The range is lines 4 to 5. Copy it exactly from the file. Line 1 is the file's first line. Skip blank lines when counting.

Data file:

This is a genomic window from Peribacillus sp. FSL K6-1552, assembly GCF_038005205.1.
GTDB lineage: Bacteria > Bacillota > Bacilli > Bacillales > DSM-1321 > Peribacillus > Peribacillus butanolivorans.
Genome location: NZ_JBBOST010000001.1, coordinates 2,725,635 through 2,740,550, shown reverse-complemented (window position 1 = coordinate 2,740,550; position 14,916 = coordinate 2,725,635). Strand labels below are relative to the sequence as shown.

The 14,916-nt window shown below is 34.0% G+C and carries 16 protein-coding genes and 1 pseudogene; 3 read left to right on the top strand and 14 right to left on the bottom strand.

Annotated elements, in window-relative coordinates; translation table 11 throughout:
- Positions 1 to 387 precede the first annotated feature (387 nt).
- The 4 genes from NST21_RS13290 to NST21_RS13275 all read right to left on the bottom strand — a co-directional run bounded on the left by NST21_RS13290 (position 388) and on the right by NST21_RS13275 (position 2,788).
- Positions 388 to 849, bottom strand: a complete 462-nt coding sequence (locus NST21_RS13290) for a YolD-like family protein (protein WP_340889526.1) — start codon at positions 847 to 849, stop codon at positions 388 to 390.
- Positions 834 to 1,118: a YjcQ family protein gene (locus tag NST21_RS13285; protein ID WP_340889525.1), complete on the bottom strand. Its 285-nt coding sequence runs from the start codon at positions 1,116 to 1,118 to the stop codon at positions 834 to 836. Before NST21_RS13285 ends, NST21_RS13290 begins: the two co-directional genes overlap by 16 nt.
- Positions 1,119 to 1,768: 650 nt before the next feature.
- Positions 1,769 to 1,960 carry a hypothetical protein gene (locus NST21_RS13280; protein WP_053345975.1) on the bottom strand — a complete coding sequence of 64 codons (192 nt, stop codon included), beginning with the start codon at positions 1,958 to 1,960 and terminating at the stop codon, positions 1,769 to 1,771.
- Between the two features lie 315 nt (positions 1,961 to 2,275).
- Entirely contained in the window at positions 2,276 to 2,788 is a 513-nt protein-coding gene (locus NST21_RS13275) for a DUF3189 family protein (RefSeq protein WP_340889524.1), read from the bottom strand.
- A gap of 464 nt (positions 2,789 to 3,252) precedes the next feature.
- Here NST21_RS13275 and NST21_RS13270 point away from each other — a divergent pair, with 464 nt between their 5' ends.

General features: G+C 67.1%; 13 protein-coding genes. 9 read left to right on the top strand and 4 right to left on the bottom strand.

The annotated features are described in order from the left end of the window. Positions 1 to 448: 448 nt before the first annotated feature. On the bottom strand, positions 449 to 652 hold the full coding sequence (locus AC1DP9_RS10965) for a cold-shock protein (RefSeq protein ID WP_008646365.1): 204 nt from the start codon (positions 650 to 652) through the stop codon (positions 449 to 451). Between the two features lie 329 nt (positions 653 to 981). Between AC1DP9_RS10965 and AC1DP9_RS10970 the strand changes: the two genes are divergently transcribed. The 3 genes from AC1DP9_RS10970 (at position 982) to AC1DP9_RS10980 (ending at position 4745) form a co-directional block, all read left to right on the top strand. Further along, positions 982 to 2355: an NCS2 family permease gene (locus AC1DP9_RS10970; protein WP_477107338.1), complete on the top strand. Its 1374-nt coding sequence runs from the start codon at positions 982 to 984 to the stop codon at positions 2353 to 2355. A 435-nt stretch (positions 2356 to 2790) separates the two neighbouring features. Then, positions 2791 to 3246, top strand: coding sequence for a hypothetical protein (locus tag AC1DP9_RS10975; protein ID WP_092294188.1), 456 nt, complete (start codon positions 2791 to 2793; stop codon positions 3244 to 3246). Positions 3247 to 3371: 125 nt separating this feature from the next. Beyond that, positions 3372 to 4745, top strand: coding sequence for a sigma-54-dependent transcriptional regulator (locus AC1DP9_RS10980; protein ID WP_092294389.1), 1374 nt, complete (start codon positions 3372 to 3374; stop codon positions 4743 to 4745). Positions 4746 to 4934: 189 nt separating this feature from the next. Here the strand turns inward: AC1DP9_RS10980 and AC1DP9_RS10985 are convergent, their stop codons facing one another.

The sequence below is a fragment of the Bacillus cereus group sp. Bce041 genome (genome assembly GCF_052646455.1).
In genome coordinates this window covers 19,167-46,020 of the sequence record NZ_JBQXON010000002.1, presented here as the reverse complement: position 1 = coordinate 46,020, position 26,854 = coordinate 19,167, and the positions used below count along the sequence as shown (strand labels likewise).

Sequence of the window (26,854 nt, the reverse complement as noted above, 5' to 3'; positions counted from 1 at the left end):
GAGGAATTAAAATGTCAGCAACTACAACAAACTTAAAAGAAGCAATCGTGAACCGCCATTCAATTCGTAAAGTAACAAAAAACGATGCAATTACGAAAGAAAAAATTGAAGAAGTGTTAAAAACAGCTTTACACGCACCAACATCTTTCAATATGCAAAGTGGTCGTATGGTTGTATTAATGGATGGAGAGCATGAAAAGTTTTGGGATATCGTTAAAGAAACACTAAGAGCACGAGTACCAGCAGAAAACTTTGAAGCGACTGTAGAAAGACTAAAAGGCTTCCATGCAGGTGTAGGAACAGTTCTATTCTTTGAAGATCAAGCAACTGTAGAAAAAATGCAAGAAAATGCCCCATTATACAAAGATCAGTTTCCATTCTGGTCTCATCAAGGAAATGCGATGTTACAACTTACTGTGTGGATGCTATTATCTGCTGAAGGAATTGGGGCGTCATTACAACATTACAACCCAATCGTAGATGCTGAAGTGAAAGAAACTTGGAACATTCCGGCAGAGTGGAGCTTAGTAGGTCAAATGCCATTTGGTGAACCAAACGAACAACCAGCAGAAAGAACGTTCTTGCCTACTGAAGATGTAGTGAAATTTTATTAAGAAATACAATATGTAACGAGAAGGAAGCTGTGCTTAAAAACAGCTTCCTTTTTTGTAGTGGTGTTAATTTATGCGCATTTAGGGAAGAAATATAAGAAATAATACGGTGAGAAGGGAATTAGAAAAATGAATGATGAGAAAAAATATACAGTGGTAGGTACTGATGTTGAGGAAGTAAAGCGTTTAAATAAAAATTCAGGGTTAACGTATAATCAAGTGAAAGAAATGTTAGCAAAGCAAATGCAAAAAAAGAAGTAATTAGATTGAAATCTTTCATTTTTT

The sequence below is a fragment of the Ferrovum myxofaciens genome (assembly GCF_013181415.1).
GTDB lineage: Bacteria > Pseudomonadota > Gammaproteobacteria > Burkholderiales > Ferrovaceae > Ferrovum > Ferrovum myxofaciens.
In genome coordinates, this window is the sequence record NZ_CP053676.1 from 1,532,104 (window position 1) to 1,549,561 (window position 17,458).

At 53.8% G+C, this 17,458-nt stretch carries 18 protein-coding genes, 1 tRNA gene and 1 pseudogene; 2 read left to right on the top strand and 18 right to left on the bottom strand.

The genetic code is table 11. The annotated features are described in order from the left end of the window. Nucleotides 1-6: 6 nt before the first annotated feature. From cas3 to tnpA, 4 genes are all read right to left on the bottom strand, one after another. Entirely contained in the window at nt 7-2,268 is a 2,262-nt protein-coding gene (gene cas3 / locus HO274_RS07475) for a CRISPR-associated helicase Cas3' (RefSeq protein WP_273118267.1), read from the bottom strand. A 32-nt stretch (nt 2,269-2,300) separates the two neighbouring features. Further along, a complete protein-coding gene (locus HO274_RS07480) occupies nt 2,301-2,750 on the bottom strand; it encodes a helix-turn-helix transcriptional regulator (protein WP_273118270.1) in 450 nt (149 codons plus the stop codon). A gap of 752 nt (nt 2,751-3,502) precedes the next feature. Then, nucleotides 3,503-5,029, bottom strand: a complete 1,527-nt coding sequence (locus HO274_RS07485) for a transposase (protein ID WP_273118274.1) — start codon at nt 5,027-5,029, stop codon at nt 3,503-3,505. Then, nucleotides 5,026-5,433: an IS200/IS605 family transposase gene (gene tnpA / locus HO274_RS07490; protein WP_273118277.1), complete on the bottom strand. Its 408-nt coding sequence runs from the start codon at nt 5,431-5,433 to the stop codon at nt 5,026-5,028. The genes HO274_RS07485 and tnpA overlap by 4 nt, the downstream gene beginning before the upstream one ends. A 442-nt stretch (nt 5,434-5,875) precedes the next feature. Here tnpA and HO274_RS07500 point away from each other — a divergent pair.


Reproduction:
The 14,916-nt window shown below is 34.0% G+C and carries 16 protein-coding genes and 1 pseudogene; 3 read left to right on the top strand and 14 right to left on the bottom strand.

Annotated elements, in window-relative coordinates; translation table 11 throughout: